On January 21, 1969, Stan Musial was elected to the Hall of Fame in his first year of eligibility. Musial was born in the steel town of Donora, Pennsylvania which is where he first picked up a baseball. After playing the game with his brother Ed and friends Musial joined a semi pro team in Donora called the Zincs.Originally he was a pitcher and that is what got him discovered by a one of the Cardinals' scouts. In 1937 the team signed him to a minor league contract and the rest is history. After a shoulder injury in the minors Musial was moved to the outfield. He excelled in the minors with his famous cork screw stance and was called up to the majors September 17, 1941. In his short stint with the Cardinals late in the '41 season he was impressive, hitting .426 in 12 games. It was just a sign of the great things to come.
What followed was the one of the greatest careers to ever be played in a Cardinals uniform. Musial spent his entire 22 year career with the St. Louis Cardinals hitting 475 home runs while recording 3,630 hits with 1,815 of them coming at home and 1,815 on the road he was a model of consistency. The list of accolades are long at the time of his retirement he held 17 Major League records, 29 National League and 9 All Star Game records. The list of accolades is long, he played in a record 24 All Star games was a 3 Time World Champion as well as a 3 time National League MVP. It doesn't stop there, in 1945 he missed an entire season when he joined the service, like many of his peers at the time serving their country was bigger than any game they would ever play. In 1948, Musial was just one home run shy of winning the triple crown, something he would have accomplished if it wasn't for one home run not counted becasue of a a game being rained out. In 1954, Musial hit 5 home runs in a doubleheader which was only accomplished one other time in 1972 when St. Louis native Nate Colbert hit 5 jackertons in a double header for the San Diego Padres. In 1957, Musial became the first $100,000 player in the National League. When he had an off year hitting just .259 in 1959 Musial insisted that the team only pay him $80,000, something that would be unheard of today. Musial held a high standard for himself and wanted to prove he was worth the money he was paid. He bounced back with a .275 year in '61 then in '62 he brought his average up to .330. Musial played one more season in '63 before retiring, while his playing days were over the impact he would have on St. Louis is something that is still felt to this day.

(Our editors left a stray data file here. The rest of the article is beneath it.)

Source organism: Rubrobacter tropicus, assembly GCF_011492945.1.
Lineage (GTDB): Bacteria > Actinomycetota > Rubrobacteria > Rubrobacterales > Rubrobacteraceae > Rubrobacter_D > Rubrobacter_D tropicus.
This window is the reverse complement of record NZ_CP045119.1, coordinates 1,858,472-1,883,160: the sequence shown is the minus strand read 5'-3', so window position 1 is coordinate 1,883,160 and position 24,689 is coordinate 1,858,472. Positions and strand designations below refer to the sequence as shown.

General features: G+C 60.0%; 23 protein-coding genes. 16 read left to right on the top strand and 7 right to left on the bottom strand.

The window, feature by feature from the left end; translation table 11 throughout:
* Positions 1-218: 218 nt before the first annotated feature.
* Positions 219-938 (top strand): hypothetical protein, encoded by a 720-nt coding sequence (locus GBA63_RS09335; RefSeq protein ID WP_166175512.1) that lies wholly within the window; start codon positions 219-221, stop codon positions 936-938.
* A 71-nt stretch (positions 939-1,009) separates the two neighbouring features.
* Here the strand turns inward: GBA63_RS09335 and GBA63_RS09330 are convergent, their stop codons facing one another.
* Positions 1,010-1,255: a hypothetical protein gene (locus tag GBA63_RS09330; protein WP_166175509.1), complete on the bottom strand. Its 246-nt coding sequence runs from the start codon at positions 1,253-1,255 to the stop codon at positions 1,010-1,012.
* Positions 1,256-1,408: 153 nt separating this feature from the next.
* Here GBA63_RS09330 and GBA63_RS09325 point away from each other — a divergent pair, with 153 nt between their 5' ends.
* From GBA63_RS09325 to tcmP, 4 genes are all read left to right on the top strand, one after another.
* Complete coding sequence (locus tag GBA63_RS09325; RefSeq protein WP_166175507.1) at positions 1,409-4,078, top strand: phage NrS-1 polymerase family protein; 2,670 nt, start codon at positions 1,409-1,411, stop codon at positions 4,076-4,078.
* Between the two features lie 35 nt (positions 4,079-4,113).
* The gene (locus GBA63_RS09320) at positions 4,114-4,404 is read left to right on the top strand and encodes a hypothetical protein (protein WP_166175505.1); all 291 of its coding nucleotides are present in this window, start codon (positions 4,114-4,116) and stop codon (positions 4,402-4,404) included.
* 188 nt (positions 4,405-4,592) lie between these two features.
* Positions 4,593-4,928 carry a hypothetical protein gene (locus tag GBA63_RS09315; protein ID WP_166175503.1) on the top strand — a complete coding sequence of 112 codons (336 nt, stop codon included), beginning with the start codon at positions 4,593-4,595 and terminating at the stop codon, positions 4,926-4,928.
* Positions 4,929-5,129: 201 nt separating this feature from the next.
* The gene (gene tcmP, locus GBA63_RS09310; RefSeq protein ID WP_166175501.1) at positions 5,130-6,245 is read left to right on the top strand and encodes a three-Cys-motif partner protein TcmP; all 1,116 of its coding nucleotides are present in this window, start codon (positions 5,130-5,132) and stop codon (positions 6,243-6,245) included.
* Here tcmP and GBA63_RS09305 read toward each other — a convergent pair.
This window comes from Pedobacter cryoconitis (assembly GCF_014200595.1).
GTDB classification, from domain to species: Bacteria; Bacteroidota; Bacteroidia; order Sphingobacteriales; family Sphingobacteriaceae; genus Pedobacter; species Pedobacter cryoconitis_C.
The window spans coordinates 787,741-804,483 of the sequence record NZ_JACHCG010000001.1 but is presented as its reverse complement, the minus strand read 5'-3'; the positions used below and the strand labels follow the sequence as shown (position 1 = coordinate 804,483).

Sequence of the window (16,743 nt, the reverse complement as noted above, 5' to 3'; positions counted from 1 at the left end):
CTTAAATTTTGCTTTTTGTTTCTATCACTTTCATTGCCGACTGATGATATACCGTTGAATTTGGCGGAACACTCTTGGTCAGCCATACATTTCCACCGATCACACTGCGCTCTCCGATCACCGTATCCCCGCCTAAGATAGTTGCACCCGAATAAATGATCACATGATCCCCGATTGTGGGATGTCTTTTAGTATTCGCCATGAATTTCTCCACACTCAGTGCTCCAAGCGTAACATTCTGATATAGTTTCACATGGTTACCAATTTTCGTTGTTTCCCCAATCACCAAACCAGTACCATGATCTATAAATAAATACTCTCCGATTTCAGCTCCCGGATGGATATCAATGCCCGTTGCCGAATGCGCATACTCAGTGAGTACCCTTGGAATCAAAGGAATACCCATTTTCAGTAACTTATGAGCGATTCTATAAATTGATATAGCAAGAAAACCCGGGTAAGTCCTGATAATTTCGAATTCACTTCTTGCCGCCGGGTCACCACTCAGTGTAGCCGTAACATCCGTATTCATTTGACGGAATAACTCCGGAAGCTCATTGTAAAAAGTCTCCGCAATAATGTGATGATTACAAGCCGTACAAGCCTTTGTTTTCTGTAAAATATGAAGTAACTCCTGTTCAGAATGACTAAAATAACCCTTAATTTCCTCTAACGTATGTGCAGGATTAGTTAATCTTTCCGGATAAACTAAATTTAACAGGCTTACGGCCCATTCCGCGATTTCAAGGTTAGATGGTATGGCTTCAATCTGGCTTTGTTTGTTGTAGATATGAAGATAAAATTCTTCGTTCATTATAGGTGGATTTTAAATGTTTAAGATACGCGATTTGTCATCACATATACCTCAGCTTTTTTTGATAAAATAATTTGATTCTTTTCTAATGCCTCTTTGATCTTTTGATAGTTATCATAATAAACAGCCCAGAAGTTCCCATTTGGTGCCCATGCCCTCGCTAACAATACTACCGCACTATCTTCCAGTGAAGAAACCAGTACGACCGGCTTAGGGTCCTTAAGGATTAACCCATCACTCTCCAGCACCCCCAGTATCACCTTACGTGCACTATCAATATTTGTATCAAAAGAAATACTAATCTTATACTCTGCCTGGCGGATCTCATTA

Here's a short video from the Baseball Hall of Fame: